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Factorial of infinity

  1. Feb 13, 2013 #1

    ShayanJ

    User Avatar
    Gold Member

    I was studying about infinite products that I got to the relation below in
    http://mathworld.wolfram.com/InfiniteProduct.html

    [itex]
    \infty != \sqrt{2 \pi}
    [/itex]

    It really surprised me so I tried to find a proof but couldn't.
    I tried to take the limit of n! but it was infinity.Also the limit of stirling's approximation was infinity.
    So what?Is it correct?if yes,where can I find a proof?
    Thanks
     
  2. jcsd
  3. Feb 13, 2013 #2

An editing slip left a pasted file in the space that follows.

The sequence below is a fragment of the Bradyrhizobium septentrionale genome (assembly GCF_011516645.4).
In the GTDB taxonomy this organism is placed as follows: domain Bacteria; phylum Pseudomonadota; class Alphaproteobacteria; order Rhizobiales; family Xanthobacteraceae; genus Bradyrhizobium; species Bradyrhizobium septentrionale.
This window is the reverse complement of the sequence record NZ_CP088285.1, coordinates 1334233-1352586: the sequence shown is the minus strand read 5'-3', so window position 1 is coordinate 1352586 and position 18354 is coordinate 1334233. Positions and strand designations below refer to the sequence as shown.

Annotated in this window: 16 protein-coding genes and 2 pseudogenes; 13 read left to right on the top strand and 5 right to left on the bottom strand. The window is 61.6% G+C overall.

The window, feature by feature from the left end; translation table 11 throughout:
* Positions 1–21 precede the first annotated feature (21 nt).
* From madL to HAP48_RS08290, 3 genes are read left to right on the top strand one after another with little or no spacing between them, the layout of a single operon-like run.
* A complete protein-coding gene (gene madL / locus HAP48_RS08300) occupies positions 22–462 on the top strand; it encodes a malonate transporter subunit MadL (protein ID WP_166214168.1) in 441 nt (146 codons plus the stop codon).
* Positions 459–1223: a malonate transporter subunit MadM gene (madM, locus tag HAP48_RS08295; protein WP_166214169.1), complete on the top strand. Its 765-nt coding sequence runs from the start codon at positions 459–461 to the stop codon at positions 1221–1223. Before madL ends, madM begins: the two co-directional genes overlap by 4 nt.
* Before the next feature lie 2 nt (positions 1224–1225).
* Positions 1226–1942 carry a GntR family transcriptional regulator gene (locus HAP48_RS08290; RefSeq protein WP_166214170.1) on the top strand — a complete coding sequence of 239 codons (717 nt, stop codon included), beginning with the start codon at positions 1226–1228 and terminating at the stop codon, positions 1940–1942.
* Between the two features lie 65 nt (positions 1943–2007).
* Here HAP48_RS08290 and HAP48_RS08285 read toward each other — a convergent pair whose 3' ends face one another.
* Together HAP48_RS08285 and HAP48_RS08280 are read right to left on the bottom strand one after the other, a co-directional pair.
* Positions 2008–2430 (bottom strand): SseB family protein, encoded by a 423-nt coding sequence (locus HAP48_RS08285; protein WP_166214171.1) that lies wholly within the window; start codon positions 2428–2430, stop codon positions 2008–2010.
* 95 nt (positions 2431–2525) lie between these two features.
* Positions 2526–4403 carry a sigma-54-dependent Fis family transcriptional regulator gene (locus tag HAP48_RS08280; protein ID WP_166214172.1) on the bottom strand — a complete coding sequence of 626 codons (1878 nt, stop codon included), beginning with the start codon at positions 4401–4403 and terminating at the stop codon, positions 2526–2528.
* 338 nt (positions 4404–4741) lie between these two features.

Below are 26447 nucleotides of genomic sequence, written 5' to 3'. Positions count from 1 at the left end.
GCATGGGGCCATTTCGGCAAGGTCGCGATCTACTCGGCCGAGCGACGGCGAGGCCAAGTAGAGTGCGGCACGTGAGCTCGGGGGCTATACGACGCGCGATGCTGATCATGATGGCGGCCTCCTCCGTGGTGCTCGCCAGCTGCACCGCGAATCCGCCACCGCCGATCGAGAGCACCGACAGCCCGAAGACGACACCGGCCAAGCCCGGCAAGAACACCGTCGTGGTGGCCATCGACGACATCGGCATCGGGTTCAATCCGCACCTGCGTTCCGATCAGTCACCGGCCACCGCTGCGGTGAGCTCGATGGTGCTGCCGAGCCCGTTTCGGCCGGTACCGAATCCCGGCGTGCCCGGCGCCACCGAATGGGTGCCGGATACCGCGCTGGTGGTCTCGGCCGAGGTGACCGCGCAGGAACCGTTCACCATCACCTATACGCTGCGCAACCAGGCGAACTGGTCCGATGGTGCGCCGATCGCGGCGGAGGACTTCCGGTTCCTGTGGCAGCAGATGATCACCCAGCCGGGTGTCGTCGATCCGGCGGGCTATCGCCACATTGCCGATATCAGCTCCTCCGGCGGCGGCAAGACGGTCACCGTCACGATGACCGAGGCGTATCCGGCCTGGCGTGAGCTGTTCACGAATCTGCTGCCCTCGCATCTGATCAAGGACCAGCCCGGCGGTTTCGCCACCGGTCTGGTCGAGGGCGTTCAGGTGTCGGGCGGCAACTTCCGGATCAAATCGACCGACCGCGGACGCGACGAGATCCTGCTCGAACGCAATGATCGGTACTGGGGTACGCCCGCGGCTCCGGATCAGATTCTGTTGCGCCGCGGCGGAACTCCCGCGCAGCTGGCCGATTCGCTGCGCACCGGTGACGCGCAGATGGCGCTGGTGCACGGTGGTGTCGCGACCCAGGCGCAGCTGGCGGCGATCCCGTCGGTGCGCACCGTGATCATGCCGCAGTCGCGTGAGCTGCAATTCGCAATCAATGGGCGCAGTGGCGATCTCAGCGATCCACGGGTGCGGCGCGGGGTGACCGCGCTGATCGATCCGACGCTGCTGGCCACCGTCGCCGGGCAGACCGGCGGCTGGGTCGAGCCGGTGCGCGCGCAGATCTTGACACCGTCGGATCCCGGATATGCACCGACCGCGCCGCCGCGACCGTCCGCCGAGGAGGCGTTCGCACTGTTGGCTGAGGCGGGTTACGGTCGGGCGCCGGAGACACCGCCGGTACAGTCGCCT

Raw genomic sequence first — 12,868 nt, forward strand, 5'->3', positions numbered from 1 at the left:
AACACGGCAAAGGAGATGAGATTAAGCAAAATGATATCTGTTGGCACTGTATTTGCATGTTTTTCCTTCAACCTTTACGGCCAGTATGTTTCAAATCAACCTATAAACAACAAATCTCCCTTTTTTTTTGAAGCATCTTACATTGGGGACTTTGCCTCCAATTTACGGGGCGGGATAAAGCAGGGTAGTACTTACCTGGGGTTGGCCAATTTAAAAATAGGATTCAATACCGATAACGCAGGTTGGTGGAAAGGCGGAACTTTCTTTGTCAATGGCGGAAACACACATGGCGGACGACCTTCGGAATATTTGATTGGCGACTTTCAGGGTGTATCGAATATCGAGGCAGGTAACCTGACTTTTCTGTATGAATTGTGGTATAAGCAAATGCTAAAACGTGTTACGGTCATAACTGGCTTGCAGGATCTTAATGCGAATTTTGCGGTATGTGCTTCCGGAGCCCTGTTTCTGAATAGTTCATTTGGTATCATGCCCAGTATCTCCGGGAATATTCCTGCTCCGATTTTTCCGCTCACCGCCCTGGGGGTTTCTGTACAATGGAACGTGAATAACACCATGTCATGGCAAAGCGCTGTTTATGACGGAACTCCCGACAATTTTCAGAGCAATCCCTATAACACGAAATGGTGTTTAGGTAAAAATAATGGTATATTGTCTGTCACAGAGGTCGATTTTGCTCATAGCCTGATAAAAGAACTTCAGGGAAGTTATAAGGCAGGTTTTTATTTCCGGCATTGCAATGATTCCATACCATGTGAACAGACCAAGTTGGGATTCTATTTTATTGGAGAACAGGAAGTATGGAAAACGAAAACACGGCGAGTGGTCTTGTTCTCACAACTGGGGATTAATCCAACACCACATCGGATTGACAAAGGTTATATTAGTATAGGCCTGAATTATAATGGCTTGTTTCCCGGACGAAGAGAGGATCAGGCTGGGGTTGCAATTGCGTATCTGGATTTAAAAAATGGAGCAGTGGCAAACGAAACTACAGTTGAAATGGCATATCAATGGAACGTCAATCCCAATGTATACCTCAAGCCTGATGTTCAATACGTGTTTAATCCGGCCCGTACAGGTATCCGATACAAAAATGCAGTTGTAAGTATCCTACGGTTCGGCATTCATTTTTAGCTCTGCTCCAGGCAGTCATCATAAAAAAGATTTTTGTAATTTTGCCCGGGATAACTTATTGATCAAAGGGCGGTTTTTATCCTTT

lurflurf

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    Homework Helper

    That is not for the usual product, but for regularized products.

    in general (I use a ^ to denote regularized products as is sometimes done)
    $$\prod_{n=1}^{_\wedge ^\infty} \lambda_n=\exp (-\zeta_\lambda ^\prime (0)) $$
    where
    $$\zeta_\lambda (s)=\sum_{n=1}^\infty \lambda_n^{-s}$$
    then for you example lambda_n=n
    $$\infty!=\prod_{n=1}^{_\wedge ^\infty} n =\exp (-\zeta ^\prime (0))=\sqrt{2 \pi}$$
     
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